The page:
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The first half of the programme featured other recent works, including the Songs from the Chinese for Soprano and Guitar, composed as a birthday gift for the composer's wife earlier in the year. Vivienne Bellos, accompanied with delicacy by Stewart French, brought out the exquisite colours and moods of the love songs, in which the intimate tone is conveyed through sparse accompaniments and high vocal lines that make telling use of offbeat melismas and silences. The guitar fills the silence in 'A Soldier Departs', where the 'girl gets down from her loom so emotional she cannot speak'. The bold motoric ostinato in 'True Love Harmonies' made the delicate dissonance in the slow 'A Sweet Thought' all the more compelling, and the 'flirtatious strings' that conclude 'Shy Love' were conveyed in the cyclic recall of the initial guitar patterns of the work. The two other works performed showed a darker, searching side of Dawes' subject matter and idiom. Five Songs from I never saw another butterfly, a cycle composed to children's poetry from Terezin, were sung with touching characterisation by the twelve-year-old Michael Beder with the composer at the piano. (The present writer was the pianist in the world première in January 2005.) The harrowing, yet moving poetry describing the impressions of Jewish children separated from their families in the Nazi prison city, is set to poignant and unusually beautiful music by Dawes, ever responsive to the dramatic possibilities of the text and the constraints of young performers.

A similarly inward mood was evoked in the Elegie for Violin and Piano of 1988, a memorial to the composer's mother, performed here with expressive richness by Serena Leader and Gordon Back (who had given the Wigmore Hall première), its insistent melodic fragment subjected to extensive development and dramatization in the faster, angrier middle section. The duo returned at the end of the evening to give the world première of the Sonata for Violin (2005), a substantial work, by and large in a classical format yet with a central slow movement that was quite beautiful, dreamy, free and improvisatory in spirit. Here Dawes' harmonic idiom loosened up, moving away from triadic constraints through to richer, flowing sonorities, which were evocatively portrayed by Serena Leader partnered with subtle nuance by Gordon Back. A taut clear-cut sonata design in the first movement displayed characteristic Dawesian harmony, its luminous chordal second subject introduced by the piano as a contrast to the ostinato coloured lyrical first subject. There was an original touch also to the finale, the Rondo theme of which was assigned to solo violin, a rhythmic dance suggesting Chassidic folklore and the caustic syncopated textures of Shostakovich, Prokofiev or Stravinsky. The piano's resonant episodes were all the more lyrical in effect, and the whole movement provided an aptly upbeat flourish to a well-balanced and varied evening of stimulating musical nourishment.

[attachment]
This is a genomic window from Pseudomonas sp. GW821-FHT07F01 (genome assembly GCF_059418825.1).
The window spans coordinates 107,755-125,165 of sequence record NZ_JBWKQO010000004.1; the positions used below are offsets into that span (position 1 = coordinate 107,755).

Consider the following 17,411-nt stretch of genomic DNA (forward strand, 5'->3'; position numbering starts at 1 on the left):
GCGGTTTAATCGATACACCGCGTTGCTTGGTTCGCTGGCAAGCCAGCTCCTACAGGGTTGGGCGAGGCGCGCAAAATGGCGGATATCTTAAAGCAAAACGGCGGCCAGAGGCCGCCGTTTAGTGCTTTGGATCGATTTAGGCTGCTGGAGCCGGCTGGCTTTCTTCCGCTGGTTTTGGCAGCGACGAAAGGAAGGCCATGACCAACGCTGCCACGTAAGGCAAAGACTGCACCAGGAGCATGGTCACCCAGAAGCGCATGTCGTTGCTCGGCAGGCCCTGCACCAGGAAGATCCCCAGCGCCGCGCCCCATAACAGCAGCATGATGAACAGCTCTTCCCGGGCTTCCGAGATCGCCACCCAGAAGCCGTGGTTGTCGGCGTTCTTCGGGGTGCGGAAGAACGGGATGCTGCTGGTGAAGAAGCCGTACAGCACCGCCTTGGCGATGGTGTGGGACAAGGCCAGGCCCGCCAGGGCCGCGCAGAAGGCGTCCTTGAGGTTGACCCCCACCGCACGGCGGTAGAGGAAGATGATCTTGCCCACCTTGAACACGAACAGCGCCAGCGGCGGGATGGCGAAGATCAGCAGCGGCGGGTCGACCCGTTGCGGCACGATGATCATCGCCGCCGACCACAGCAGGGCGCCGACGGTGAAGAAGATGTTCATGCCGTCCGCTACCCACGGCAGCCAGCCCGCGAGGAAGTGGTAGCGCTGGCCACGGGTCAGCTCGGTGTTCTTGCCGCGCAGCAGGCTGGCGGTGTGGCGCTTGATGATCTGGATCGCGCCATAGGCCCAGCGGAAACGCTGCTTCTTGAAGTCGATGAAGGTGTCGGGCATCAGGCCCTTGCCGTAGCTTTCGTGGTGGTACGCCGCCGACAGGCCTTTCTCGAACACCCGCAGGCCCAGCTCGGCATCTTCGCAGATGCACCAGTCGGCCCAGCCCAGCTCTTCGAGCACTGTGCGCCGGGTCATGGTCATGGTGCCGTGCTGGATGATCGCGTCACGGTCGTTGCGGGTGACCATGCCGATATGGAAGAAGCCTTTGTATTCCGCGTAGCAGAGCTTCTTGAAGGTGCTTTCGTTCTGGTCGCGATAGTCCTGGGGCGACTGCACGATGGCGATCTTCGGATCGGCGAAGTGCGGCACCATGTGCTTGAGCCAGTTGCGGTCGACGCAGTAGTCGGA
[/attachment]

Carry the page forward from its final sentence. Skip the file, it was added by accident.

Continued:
Copyright © 12 October 2006 Malcolm Miller, London UK


There will be another chance to enjoy the violin and piano duo of Serena Leader and Gordon Back at London's Wigmore Hall on 24 March 2007.

Built in 1582, Lauderdale House is an arts and education centre based in Waterlow Park, London UK, with a rich programme of performances, workshops, exhibitions and outreach projects.

Previous M&V articles about London-based composer Julian Dawes include The music of Julian Dawes, An individual voice, Medieval Hebrew and Songs of Ashes. For further information, please visit the composer's website.

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